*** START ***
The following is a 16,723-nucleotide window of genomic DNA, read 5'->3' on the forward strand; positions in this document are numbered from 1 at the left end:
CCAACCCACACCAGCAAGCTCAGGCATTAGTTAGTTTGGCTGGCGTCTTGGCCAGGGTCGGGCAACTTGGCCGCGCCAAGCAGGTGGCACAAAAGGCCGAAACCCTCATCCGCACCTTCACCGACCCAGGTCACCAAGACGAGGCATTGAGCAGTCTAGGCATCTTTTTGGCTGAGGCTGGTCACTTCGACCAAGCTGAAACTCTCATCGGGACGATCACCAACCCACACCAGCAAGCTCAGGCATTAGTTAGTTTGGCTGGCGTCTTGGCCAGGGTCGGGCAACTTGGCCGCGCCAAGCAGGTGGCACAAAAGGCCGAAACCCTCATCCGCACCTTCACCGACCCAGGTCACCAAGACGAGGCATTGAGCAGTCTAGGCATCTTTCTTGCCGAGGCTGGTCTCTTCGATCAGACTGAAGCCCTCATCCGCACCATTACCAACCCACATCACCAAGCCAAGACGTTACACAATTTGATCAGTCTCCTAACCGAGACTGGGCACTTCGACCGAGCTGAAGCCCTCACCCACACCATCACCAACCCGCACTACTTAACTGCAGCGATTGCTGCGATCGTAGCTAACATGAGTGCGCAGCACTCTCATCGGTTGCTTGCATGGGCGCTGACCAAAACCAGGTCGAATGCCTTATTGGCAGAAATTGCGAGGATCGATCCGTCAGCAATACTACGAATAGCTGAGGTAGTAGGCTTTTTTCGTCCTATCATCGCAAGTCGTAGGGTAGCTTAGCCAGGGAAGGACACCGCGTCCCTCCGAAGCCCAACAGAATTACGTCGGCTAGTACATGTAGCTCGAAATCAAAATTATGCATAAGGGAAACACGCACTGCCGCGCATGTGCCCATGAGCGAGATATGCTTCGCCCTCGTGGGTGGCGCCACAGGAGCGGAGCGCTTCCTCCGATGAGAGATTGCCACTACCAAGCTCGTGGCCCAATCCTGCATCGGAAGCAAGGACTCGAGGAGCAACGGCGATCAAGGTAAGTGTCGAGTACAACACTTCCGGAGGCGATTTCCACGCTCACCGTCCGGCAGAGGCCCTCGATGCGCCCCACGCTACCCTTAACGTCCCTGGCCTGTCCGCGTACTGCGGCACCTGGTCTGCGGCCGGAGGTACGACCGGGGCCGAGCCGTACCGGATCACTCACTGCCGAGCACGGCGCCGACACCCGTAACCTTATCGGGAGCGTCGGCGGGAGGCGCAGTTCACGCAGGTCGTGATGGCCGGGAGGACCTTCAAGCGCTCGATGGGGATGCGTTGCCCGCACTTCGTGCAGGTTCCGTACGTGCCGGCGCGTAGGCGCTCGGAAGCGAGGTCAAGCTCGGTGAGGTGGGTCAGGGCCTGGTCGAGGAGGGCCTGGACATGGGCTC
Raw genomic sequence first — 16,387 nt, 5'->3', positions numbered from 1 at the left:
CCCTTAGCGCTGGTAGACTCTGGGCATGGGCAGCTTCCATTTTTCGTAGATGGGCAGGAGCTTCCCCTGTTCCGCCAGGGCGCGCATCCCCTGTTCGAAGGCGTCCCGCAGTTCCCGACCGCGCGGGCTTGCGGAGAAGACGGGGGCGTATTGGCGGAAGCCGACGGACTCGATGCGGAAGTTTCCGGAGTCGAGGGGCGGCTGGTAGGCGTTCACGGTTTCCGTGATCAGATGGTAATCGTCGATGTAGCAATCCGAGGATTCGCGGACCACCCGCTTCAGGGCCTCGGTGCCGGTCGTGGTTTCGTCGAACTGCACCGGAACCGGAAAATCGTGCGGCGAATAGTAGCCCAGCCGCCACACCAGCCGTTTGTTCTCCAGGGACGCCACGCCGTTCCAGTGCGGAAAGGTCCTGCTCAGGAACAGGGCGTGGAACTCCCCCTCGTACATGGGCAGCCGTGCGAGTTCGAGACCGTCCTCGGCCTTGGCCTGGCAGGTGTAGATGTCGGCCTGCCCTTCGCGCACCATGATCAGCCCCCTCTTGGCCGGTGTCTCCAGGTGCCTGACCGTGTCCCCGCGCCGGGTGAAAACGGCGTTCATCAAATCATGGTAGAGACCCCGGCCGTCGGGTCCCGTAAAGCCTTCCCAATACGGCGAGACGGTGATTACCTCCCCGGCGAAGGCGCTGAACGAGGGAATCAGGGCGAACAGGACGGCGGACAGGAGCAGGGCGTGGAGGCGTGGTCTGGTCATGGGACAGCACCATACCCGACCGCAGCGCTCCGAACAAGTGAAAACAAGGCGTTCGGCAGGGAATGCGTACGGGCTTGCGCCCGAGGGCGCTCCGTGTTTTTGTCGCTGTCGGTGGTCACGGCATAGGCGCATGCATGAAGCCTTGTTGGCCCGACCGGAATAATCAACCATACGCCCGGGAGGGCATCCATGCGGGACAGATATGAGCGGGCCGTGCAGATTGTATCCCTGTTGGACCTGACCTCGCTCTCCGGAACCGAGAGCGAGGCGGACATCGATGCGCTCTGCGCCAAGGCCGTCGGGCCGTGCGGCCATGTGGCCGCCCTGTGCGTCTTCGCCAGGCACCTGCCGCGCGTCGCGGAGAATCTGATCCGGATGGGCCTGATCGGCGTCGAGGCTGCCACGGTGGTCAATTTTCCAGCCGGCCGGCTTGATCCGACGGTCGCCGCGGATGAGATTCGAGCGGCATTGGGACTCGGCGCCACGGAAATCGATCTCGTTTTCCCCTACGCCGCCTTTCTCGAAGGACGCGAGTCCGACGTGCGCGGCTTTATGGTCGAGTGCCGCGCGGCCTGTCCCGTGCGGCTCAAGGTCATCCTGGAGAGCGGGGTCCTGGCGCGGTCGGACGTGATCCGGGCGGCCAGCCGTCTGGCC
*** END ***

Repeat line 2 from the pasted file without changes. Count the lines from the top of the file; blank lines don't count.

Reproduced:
CCAACCCACACCAGCAAGCTCAGGCATTAGTTAGTTTGGCTGGCGTCTTGGCCAGGGTCGGGCAACTTGGCCGCGCCAAGCAGGTGGCACAAAAGGCCGAAACCCTCATCCGCACCTTCACCGACCCAGGTCACCAAGACGAGGCATTGAGCAGTCTAGGCATCTTTTTGGCTGAGGCTGGTCACTTCGACCAAGCTGAAACTCTCATCGGGACGATCACCAACCCACACCAGCAAGCTCAGGCATTAGTTAGTTTGGCTGGCGTCTTGGCCAGGGTCGGGCAACTTGGCCGCGCCAAGCAGGTGGCACAAAAGGCCGAAACCCTCATCCGCACCTTCACCGACCCAGGTCACCAAGACGAGGCATTGAGCAGTCTAGGCATCTTTCTTGCCGAGGCTGGTCTCTTCGATCAGACTGAAGCCCTCATCCGCACCATTACCAACCCACATCACCAAGCCAAGACGTTACACAATTTGATCAGTCTCCTAACCGAGACTGGGCACTTCGACCGAGCTGAAGCCCTCACCCACACCATCACCAACCCGCACTACTTAACTGCAGCGATTGCTGCGATCGTAGCTAACATGAGTGCGCAGCACTCTCATCGGTTGCTTGCATGGGCGCTGACCAAAACCAGGTCGAATGCCTTATTGGCAGAAATTGCGAGGATCGATCCGTCAGCAATACTACGAATAGCTGAGGTAGTAGGCTTTTTTCGTCCTATCATCGCAAGTCGTAGGGTAGCTTAGCCAGGGAAGGACACCGCGTCCCTCCGAAGCCCAACAGAATTACGTCGGCTAGTACATGTAGCTCGAAATCAAAATTATGCATAAGGGAAACACGCACTGCCGCGCATGTGCCCATGAGCGAGATATGCTTCGCCCTCGTGGGTGGCGCCACAGGAGCGGAGCGCTTCCTCCGATGAGAGATTGCCACTACCAAGCTCGTGGCCCAATCCTGCATCGGAAGCAAGGACTCGAGGAGCAACGGCGATCAAGGTAAGTGTCGAGTACAACACTTCCGGAGGCGATTTCCACGCTCACCGTCCGGCAGAGGCCCTCGATGCGCCCCACGCTACCCTTAACGTCCCTGGCCTGTCCGCGTACTGCGGCACCTGGTCTGCGGCCGGAGGTACGACCGGGGCCGAGCCGTACCGGATCACTCACTGCCGAGCACGGCGCCGACACCCGTAACCTTATCGGGAGCGTCGGCGGGAGGCGCAGTTCACGCAGGTCGTGATGGCCGGGAGGACCTTCAAGCGCTCGATGGGGATGCGTTGCCCGCACTTCGTGCAGGTTCCGTACGTGCCGGCGCGTAGGCGCTCGGAAGCGAGGTCAAGCTCGGTGAGGTGGGTCAGGGCCTGGTCGAGGAGGGCCTGGACATGGGCTC